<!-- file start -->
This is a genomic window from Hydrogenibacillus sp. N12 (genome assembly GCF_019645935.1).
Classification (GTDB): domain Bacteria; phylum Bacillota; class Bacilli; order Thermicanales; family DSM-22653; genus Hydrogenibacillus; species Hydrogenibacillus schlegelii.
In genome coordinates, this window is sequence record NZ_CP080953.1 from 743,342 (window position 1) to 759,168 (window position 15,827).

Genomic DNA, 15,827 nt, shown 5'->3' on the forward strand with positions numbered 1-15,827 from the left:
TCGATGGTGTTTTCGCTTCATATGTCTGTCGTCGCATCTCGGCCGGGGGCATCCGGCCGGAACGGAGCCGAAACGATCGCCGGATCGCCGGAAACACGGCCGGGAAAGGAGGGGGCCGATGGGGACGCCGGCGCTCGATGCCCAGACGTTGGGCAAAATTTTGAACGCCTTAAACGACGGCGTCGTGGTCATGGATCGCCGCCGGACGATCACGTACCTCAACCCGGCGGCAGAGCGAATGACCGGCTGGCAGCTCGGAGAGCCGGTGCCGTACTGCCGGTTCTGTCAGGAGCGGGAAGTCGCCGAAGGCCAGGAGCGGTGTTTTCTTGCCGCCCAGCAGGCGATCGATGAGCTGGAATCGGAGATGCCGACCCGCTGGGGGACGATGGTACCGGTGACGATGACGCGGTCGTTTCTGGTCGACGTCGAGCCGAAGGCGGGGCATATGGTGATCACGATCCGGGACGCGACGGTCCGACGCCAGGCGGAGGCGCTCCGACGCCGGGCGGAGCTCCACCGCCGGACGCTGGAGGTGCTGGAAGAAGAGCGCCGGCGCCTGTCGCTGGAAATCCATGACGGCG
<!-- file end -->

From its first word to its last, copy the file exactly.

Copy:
This is a genomic window from Hydrogenibacillus sp. N12 (genome assembly GCF_019645935.1).
Classification (GTDB): domain Bacteria; phylum Bacillota; class Bacilli; order Thermicanales; family DSM-22653; genus Hydrogenibacillus; species Hydrogenibacillus schlegelii.
In genome coordinates, this window is sequence record NZ_CP080953.1 from 743,342 (window position 1) to 759,168 (window position 15,827).

Genomic DNA, 15,827 nt, shown 5'->3' on the forward strand with positions numbered 1-15,827 from the left:
TCGATGGTGTTTTCGCTTCATATGTCTGTCGTCGCATCTCGGCCGGGGGCATCCGGCCGGAACGGAGCCGAAACGATCGCCGGATCGCCGGAAACACGGCCGGGAAAGGAGGGGGCCGATGGGGACGCCGGCGCTCGATGCCCAGACGTTGGGCAAAATTTTGAACGCCTTAAACGACGGCGTCGTGGTCATGGATCGCCGCCGGACGATCACGTACCTCAACCCGGCGGCAGAGCGAATGACCGGCTGGCAGCTCGGAGAGCCGGTGCCGTACTGCCGGTTCTGTCAGGAGCGGGAAGTCGCCGAAGGCCAGGAGCGGTGTTTTCTTGCCGCCCAGCAGGCGATCGATGAGCTGGAATCGGAGATGCCGACCCGCTGGGGGACGATGGTACCGGTGACGATGACGCGGTCGTTTCTGGTCGACGTCGAGCCGAAGGCGGGGCATATGGTGATCACGATCCGGGACGCGACGGTCCGACGCCAGGCGGAGGCGCTCCGACGCCGGGCGGAGCTCCACCGCCGGACGCTGGAGGTGCTGGAAGAAGAGCGCCGGCGCCTGTCGCTGGAAATCCATGACGGCG